An Example of a Fire Evacuation List

This video tells the story of Jaime Astorga and his family in Colorado who were threatened by a fast moving wild fire. Their family had discussed the need for fire evacuation plans and developed a custom list of items to collect dependent upon the amount of time they had prior to evacuating. They divided their list into 15 minute segments.

 It sounds like they were able to gather quite a bit before having to leave. And the best news? Their home was one of a few saved and they will be able to return!

A list like this is a great idea for many situations.  Want some ideas for making your own list?  Here is a prior post with some ideas:  http://iprepared.blogspot.com/2010/08/prioritized-evacuation-list-grab-n-go.html


Collecting Rain Water

As I have planted my garden this year, I've already had a failure.  My onions, lettuce, and carrots haven't come up and I've planted them twice!  I suspect it's a watering issue.  We've moved to secondary water which isn't turned on until mid April.  That means I've had to hand water for the first few months this year and I suspect that I didn't water those baby seeds enough.

This has me thinking about water for my garden in an emergency.  We live in a desert and don't get a lot of rain through the summer.  In order to be productive, my trees, berries and seeds would definitely need water even if it wasn't available.  I probably wouldn't want to use my clean drinking water supplies.  They would be depleted too rapidly. 

Collecting rain water would be a great way to ensure that you have some water for your garden.  I've seen some great ideas and different set-ups as I've browsed the web.  I've compiled a few here to give you some ideas. 

Basic Components:
1) A large container such as a trash can or water barrel to collect the rain.
2) A lid or top.  You need to be able to keep kids out.  A lid (or at least a screen) will also keep mosquitoes from multiplying.
3) An overflow function.  You don't want the water backing up into your downspout, pouring into your window wells or gathering around your foundation.  You might think this isn't necessary, but Sunset Magazine states that one inch of rain water on a 1000 square foot roof will yield 600 gallons.  In a good rain storm, you might be needing that overflow after only a few minutes.  A good overflow system will handle a large volume of water and move it far from your foundation.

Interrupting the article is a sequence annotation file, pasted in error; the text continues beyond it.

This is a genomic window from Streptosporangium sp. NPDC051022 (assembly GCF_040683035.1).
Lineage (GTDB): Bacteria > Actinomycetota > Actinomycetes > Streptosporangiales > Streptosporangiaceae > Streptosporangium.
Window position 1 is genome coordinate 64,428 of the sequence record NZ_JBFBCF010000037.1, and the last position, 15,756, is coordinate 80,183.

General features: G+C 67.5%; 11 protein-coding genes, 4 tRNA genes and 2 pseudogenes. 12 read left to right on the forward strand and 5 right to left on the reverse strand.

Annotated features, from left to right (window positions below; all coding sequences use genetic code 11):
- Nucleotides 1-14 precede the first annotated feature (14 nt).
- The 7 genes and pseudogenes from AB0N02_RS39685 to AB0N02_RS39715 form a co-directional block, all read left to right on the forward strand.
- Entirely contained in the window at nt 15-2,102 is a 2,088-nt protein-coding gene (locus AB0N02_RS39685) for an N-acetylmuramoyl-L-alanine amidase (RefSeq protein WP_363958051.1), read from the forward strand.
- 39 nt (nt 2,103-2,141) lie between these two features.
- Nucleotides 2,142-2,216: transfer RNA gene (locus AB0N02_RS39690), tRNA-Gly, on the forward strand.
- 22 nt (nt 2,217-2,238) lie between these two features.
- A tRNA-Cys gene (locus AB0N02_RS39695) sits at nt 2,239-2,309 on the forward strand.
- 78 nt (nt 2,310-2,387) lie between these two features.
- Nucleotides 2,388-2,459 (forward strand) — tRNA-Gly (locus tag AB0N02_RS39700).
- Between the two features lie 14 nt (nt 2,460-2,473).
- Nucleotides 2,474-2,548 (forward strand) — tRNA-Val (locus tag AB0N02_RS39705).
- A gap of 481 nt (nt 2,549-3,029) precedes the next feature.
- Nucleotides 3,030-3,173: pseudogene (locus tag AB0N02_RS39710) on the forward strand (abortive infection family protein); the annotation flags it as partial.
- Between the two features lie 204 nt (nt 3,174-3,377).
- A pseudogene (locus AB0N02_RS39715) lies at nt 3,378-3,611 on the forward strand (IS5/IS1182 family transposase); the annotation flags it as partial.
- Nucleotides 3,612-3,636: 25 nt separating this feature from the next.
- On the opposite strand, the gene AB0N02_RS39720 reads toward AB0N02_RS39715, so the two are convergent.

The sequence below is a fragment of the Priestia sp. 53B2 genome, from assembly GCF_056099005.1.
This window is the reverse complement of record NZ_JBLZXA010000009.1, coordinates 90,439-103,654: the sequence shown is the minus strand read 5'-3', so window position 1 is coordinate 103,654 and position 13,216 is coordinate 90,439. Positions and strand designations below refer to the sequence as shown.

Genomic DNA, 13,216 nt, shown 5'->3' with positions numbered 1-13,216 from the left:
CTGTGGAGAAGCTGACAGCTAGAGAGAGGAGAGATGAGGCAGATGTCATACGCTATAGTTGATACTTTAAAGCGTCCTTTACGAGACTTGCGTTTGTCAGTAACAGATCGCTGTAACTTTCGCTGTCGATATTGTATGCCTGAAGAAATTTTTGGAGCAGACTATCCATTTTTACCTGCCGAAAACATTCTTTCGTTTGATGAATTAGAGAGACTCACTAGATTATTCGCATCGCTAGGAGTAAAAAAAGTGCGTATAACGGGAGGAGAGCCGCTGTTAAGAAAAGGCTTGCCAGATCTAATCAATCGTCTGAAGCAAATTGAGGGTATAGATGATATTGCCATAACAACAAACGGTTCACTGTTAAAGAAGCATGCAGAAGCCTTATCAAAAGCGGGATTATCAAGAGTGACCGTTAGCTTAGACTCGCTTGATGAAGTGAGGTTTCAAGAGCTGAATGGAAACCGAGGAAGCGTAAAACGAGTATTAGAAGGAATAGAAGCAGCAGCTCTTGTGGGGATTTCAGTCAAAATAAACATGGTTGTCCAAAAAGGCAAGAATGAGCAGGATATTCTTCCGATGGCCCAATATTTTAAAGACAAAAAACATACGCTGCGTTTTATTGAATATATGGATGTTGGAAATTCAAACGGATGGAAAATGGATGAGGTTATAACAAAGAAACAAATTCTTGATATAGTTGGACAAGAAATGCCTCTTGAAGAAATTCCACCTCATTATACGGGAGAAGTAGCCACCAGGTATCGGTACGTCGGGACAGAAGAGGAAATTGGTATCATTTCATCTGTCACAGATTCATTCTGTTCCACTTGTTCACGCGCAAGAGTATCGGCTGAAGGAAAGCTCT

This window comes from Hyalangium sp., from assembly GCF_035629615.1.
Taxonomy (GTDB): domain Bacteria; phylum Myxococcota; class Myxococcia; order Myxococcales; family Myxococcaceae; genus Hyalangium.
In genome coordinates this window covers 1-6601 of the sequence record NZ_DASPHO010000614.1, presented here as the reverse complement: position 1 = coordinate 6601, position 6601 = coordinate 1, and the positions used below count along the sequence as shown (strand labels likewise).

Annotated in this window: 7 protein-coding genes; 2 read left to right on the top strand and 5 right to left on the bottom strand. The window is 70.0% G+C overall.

4) Water accessibility method.  This can be a fancy hose set-up at the base or it can be just as simple as a lid that you lift to scoop out the water.

You probably don't want to locate your barrel in the front of your home where it might be an eye-sore.  A location in your back or side yard that is also close to your garden would be ideal.  Two or more barrels can be connected for additional water storage.

Here are some pictures and ideas:

This is a pretty simple setup from Workbench Magazine.  The hose on the side is for overflow.  You could make it longer if needed.  Instructions can be found here:  https://docs.google.com/file/d/0B2gdNar_rMtAMjQxNzUxYmItYjU1ZC00YzYzLTgwNjMtZjg1ODA2MjYxMzdk/edit?pli=1

(click to enlarge)

This is a fairly elaborate setup from Family Handy Man.  I love the use of two barrels and the wooden base.  I also really like the overflow mechanism used.  Instructions Link: http://www.familyhandyman.com/DIY-Projects/Green-Home/Saving-Water/how-to-build-a-rain-barrel

You can buy a ready-to-go commercially prepared rain barrel.  Just search for "rain barrel" and you will see many options.  Some are even beautiful like this 65 gallon barrel above which is about $150 on Overstock.  Amazon is also a good source.  They have kits and other supplies as well.

Here are some basic instructions from HGTV.   Actual barrel building starts at 1:30 in the segment.

This is also a fantastic how-to video from Kansas State.

I'd love to hear how you've made this work at your home!

Update:  Here is how Troy made his own 10 barrel rain collection system: http://iprepared.blogspot.com/2013/11/a-working-rain-collection-system.html